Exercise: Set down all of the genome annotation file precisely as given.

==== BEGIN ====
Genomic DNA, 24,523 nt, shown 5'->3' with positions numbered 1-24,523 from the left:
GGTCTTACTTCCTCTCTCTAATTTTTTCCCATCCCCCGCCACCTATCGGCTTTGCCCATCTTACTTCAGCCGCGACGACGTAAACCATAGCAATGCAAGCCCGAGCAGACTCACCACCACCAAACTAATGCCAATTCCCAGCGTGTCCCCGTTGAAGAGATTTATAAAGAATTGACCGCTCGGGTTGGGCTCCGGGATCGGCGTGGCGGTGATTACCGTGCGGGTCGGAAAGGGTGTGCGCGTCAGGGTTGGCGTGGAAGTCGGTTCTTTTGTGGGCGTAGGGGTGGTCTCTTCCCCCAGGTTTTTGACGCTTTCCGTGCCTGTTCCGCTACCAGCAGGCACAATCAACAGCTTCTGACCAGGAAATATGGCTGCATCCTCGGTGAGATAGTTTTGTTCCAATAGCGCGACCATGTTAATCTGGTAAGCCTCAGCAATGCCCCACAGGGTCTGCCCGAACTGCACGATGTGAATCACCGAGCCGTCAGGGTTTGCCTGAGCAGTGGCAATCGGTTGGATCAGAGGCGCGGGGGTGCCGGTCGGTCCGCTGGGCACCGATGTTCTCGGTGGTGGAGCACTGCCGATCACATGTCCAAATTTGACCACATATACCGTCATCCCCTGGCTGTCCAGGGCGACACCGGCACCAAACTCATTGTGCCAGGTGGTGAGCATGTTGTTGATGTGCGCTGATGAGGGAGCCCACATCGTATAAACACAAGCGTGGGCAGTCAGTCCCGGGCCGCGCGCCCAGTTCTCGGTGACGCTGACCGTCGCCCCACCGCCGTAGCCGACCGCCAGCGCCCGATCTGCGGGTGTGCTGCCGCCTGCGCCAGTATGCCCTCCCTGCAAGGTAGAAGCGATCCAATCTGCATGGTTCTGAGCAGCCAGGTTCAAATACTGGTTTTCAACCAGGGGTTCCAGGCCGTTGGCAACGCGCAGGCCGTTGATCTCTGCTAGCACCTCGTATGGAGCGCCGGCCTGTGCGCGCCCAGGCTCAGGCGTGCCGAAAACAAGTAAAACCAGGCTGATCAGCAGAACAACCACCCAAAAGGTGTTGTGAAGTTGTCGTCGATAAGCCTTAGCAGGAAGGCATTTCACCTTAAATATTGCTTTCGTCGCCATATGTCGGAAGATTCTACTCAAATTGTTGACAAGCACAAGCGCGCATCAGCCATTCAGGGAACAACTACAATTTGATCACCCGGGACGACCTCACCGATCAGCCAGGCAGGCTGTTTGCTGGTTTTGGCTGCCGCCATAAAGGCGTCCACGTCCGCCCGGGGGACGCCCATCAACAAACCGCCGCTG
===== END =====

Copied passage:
Genomic DNA, 24,523 nt, shown 5'->3' with positions numbered 1-24,523 from the left:
GGTCTTACTTCCTCTCTCTAATTTTTTCCCATCCCCCGCCACCTATCGGCTTTGCCCATCTTACTTCAGCCGCGACGACGTAAACCATAGCAATGCAAGCCCGAGCAGACTCACCACCACCAAACTAATGCCAATTCCCAGCGTGTCCCCGTTGAAGAGATTTATAAAGAATTGACCGCTCGGGTTGGGCTCCGGGATCGGCGTGGCGGTGATTACCGTGCGGGTCGGAAAGGGTGTGCGCGTCAGGGTTGGCGTGGAAGTCGGTTCTTTTGTGGGCGTAGGGGTGGTCTCTTCCCCCAGGTTTTTGACGCTTTCCGTGCCTGTTCCGCTACCAGCAGGCACAATCAACAGCTTCTGACCAGGAAATATGGCTGCATCCTCGGTGAGATAGTTTTGTTCCAATAGCGCGACCATGTTAATCTGGTAAGCCTCAGCAATGCCCCACAGGGTCTGCCCGAACTGCACGATGTGAATCACCGAGCCGTCAGGGTTTGCCTGAGCAGTGGCAATCGGTTGGATCAGAGGCGCGGGGGTGCCGGTCGGTCCGCTGGGCACCGATGTTCTCGGTGGTGGAGCACTGCCGATCACATGTCCAAATTTGACCACATATACCGTCATCCCCTGGCTGTCCAGGGCGACACCGGCACCAAACTCATTGTGCCAGGTGGTGAGCATGTTGTTGATGTGCGCTGATGAGGGAGCCCACATCGTATAAACACAAGCGTGGGCAGTCAGTCCCGGGCCGCGCGCCCAGTTCTCGGTGACGCTGACCGTCGCCCCACCGCCGTAGCCGACCGCCAGCGCCCGATCTGCGGGTGTGCTGCCGCCTGCGCCAGTATGCCCTCCCTGCAAGGTAGAAGCGATCCAATCTGCATGGTTCTGAGCAGCCAGGTTCAAATACTGGTTTTCAACCAGGGGTTCCAGGCCGTTGGCAACGCGCAGGCCGTTGATCTCTGCTAGCACCTCGTATGGAGCGCCGGCCTGTGCGCGCCCAGGCTCAGGCGTGCCGAAAACAAGTAAAACCAGGCTGATCAGCAGAACAACCACCCAAAAGGTGTTGTGAAGTTGTCGTCGATAAGCCTTAGCAGGAAGGCATTTCACCTTAAATATTGCTTTCGTCGCCATATGTCGGAAGATTCTACTCAAATTGTTGACAAGCACAAGCGCGCATCAGCCATTCAGGGAACAACTACAATTTGATCACCCGGGACGACCTCACCGATCAGCCAGGCAGGCTGTTTGCTGGTTTTGGCTGCCGCCATAAAGGCGTCCACGTCCGCCCGGGGGACGCCCATCAACAAACCGCCGCTG